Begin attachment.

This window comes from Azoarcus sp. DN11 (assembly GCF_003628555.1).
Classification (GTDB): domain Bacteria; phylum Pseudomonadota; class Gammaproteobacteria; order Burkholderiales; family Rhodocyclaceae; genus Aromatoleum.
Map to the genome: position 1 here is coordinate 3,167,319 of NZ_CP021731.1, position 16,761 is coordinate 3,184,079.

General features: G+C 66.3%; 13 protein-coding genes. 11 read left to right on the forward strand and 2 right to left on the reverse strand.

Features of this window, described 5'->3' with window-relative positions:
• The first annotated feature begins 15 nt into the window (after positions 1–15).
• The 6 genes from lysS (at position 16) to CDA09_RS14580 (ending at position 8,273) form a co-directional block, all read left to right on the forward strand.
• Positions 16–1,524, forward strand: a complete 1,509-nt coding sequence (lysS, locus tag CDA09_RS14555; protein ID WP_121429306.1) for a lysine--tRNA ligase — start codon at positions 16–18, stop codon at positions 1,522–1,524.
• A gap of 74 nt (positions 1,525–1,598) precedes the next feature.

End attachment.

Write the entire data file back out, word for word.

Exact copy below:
This window comes from Azoarcus sp. DN11 (assembly GCF_003628555.1).
Classification (GTDB): domain Bacteria; phylum Pseudomonadota; class Gammaproteobacteria; order Burkholderiales; family Rhodocyclaceae; genus Aromatoleum.
Map to the genome: position 1 here is coordinate 3,167,319 of NZ_CP021731.1, position 16,761 is coordinate 3,184,079.

General features: G+C 66.3%; 13 protein-coding genes. 11 read left to right on the forward strand and 2 right to left on the reverse strand.

Features of this window, described 5'->3' with window-relative positions:
• The first annotated feature begins 15 nt into the window (after positions 1–15).
• The 6 genes from lysS (at position 16) to CDA09_RS14580 (ending at position 8,273) form a co-directional block, all read left to right on the forward strand.
• Positions 16–1,524, forward strand: a complete 1,509-nt coding sequence (lysS, locus tag CDA09_RS14555; protein ID WP_121429306.1) for a lysine--tRNA ligase — start codon at positions 16–18, stop codon at positions 1,522–1,524.
• A gap of 74 nt (positions 1,525–1,598) precedes the next feature.